Xylophone: The Original Dance Band Instrument
About the Xylophone
- The xylophone has thick, hardwood bars to create
a sharp, short, crisp notes. Many are
made of hardwood, but some are constructed from other woods including maple and
bamboo. Each wood gives it a different
- The bars of the xylophone are laid out in the
pattern of the piano. The length of the
bars determines the pitch; shorter bars are higher, longer bars are lower.
- Beneath the bars are resonator tubes to amplify
- Mallets are used to strike the bars. Mallets can be made of a variety of materials
including rubber, wood or metal.
More Fun Facts
- The bright, lively sound of the xylophone fit well with the syncopated dance music of the 1920s and 1930s making it one of the original dance band instruments.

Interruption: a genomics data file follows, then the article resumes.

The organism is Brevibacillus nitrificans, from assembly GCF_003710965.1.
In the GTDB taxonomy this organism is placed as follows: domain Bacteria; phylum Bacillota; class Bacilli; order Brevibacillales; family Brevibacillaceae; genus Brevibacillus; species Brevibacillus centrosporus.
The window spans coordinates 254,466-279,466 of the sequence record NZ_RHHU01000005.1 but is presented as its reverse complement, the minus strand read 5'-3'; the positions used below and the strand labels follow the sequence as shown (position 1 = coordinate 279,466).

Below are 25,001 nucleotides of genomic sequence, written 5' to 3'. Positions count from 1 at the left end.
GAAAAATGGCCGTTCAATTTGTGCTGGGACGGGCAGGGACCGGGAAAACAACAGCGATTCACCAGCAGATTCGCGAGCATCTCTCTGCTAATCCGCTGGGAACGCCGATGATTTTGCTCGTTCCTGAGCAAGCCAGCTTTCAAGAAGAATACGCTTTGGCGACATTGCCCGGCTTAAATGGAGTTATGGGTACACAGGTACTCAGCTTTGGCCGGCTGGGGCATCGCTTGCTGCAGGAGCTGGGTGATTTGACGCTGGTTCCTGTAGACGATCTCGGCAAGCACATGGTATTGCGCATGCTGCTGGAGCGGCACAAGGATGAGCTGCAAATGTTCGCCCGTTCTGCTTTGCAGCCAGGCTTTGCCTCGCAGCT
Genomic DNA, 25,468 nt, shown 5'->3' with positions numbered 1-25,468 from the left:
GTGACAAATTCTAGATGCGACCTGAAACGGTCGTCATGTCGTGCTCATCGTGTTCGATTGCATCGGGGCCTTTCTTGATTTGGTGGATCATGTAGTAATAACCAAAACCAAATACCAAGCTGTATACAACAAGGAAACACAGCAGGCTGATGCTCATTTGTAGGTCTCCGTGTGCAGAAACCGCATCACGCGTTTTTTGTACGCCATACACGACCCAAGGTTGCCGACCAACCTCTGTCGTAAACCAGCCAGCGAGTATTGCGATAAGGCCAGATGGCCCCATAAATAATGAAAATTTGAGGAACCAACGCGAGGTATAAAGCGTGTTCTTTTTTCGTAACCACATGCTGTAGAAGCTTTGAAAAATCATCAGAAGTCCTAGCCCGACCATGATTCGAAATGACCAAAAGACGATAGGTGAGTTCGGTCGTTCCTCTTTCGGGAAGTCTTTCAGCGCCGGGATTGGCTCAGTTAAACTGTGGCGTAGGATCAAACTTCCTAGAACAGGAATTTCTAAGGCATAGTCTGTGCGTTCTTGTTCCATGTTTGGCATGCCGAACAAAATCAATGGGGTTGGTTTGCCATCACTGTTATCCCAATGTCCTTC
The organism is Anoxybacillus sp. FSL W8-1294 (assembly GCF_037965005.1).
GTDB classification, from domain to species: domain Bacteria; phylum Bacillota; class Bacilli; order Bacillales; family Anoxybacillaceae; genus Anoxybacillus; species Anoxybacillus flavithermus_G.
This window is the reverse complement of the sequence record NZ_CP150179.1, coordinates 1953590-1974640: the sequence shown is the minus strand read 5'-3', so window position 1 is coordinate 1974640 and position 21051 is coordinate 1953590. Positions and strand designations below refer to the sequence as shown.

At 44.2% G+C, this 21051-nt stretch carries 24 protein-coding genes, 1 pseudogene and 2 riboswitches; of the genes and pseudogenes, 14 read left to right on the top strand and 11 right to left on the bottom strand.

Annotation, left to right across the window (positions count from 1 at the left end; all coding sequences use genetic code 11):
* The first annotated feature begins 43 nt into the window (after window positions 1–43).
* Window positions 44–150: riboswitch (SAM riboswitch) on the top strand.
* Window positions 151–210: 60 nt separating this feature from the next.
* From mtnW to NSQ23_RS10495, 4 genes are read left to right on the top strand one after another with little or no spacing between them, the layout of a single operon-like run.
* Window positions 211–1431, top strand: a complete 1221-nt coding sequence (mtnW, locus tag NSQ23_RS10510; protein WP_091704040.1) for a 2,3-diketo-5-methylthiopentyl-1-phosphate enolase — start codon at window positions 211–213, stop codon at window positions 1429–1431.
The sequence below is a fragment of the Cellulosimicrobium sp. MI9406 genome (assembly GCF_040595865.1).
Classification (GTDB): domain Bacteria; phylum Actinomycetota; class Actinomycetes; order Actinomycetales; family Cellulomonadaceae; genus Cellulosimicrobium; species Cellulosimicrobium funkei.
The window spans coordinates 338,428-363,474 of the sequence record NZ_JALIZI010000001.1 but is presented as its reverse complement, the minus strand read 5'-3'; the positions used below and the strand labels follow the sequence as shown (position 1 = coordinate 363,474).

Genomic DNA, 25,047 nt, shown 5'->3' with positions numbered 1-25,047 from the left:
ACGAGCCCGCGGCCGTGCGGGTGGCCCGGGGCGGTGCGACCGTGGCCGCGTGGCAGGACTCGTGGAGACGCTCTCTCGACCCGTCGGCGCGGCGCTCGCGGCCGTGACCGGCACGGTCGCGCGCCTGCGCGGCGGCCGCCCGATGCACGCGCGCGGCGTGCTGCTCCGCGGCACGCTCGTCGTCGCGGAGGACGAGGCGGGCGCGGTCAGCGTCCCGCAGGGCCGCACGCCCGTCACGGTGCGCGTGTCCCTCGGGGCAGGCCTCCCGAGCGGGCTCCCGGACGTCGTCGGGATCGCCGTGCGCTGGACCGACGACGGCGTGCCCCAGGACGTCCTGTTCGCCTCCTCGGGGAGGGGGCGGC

- The sound of clanking bones is often made by the xylophone, making it an important instrument in Halloween movies.
- Vaudeville acts between 1910-1940 used the xylophone in their bands.
- Harrigan and Hart’s comedy duo used the xylophone on Broadway and may have led to the popularity of the xylophone in American musicals today.
- Jazz musicians often used the xylophone in their bands until the 1940s when vibraphone gained popularity.
- In Senegal, xylophones were used to scare birds, monkeys and other pests from the gardens.
- Ragtime music in the 1970s used xylophone.
- Xylophone comes from the Greek words xylon meaning “wood” and phone meaning “sound.”